Gray Whale Sighted Near New England 200 Years After Species Were Thought To Be Extinct In The Atlantic Ocean 

A gray whale has been confirmed by scientists to be seen near New England, two centuries after it was thought that the whale was extinct in the Atlantic Ocean. While this is an exciting discovery for science, experts are saying that it also illustrated the impact of climate change on sea life and their migration patterns. 

The gray whale was initially seen by members of the New England Aquarium in Boston while they were flying 30 miles south of Nantucket, Massachusetts. They sighted the whale, which can weigh up to 60,000 pounds, on March 1st, according to the Guardian

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The gray whale typically lives in the northern Pacific Ocean, and seemingly vanished from the Atlantic ocean around the 18th century. Within the last 15 years, there have been about five potential observations of the whole in the Atlantic and Mediterranean waters. 

The aquarium stated that the whale found this month was likely the same what that was spotted late last year in Florida. 

The aquarium researchers who recently found the whale near Massachusetts were skeptical after their initial observations, however, after circling the area for about 45 minutes, they were able to take more detailed pictures and confirm it was a gray whale. 

Orla O’Brien, an associate research scientist with the Anderson Cabot Center for Ocean Life at the New England Aquarium, said that at first she “didn’t want to say out loud what it was, because it seemed crazy,” but was luckily proven to be right with ehr initial observations.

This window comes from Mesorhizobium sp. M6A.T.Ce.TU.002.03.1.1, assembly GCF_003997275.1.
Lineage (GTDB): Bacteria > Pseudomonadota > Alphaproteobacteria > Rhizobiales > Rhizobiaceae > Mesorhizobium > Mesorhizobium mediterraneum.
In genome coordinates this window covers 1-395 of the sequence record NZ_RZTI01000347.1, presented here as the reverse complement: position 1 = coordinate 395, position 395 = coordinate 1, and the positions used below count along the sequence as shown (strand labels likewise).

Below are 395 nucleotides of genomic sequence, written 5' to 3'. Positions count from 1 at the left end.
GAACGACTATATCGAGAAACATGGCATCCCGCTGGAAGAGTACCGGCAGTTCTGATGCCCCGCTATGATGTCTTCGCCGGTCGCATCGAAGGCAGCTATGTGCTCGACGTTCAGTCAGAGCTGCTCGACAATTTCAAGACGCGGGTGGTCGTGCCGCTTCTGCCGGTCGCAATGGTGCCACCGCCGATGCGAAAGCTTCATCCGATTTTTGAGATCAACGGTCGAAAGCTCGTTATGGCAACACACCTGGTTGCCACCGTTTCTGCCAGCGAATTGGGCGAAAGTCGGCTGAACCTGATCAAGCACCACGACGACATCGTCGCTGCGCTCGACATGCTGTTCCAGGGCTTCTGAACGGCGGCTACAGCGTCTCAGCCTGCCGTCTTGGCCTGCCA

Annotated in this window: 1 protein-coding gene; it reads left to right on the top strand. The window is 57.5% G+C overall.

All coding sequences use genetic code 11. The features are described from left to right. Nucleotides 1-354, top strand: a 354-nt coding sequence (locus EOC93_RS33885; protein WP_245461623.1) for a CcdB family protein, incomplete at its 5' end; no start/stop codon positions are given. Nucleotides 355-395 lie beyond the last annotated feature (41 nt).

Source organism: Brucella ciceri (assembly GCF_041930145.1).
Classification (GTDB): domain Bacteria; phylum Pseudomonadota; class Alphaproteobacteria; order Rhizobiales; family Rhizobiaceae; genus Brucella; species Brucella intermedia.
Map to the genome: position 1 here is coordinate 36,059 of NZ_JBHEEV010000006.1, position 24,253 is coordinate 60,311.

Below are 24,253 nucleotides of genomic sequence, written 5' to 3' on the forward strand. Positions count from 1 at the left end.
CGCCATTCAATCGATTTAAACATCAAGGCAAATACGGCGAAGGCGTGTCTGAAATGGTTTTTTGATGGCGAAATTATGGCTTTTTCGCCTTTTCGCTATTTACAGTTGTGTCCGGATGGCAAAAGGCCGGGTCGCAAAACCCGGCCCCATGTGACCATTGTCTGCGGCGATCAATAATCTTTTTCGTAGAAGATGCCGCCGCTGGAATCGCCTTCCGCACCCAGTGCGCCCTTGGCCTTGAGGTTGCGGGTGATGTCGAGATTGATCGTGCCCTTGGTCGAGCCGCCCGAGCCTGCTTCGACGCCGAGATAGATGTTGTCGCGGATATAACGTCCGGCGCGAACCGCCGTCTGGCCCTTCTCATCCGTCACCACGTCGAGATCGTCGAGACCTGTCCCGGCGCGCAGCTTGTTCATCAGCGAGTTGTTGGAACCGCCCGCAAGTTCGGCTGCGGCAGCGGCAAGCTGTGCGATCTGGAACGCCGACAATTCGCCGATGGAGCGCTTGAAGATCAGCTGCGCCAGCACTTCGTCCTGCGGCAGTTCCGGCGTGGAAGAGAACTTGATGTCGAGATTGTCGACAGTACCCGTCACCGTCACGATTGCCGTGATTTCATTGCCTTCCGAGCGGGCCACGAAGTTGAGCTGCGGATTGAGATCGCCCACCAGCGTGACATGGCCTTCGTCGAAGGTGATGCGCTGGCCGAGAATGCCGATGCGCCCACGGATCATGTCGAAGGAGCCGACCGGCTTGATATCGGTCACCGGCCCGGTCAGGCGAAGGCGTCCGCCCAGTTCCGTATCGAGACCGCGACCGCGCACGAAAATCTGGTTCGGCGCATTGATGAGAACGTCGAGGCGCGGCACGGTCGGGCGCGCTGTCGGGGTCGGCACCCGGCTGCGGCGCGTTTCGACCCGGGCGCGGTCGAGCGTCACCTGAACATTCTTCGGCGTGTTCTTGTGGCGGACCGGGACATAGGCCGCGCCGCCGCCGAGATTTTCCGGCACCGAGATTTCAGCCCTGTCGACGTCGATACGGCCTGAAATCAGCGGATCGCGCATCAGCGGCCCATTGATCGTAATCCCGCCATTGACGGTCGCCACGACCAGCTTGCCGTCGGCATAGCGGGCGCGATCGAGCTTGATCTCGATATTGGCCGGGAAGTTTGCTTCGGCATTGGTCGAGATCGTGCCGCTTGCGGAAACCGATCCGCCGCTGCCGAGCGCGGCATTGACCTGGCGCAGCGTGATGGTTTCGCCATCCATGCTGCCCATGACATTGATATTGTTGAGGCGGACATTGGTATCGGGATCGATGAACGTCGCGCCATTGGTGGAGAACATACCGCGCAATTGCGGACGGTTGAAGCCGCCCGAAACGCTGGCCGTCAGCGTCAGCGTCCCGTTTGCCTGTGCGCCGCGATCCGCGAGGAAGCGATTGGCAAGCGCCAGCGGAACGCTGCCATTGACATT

While scientists are excited to see the gray whale in the Atlantic, they stated its presence likely has to do with the warming of the planet brought on by climate change. 

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The North-west Passage connects the Atlantic and Pacific Oceans through the Arctic Ocean in Canada. In recent years, during the summer the passage has lacked a presence of ice, which prevents animals like the gray whale from passing through. 

Now, scientists are predicting that gray whales are able to travel through the passage during the summer months, when they otherwise would typically be blocked from ice. 

According to O’Brien, the gray whale’s recent sighting near New England is “a reminder of how quickly marine species respond to climate change, given the chance.”

When commercial whaling was more common, gray whales were almost hunted to extinction. Luckily today, the gray whale population has recovered immensely, so much so that they’re considered to be a species of “least concern” by the International Union for Conservation of Nature.” 

The organization also stated that the western population of gray whales that lives off Asia is still considered to be endangered. 

When compared to other, more commonly sighted, whales off the coast of New England, such as humpback whales, gray whales can be identified by their lack of dorsal fin and marks of spots or smears of color. Gray whales also make more gurgling, grunting, croaking noises, while humpback whales are known for their more haunting high pitched songs.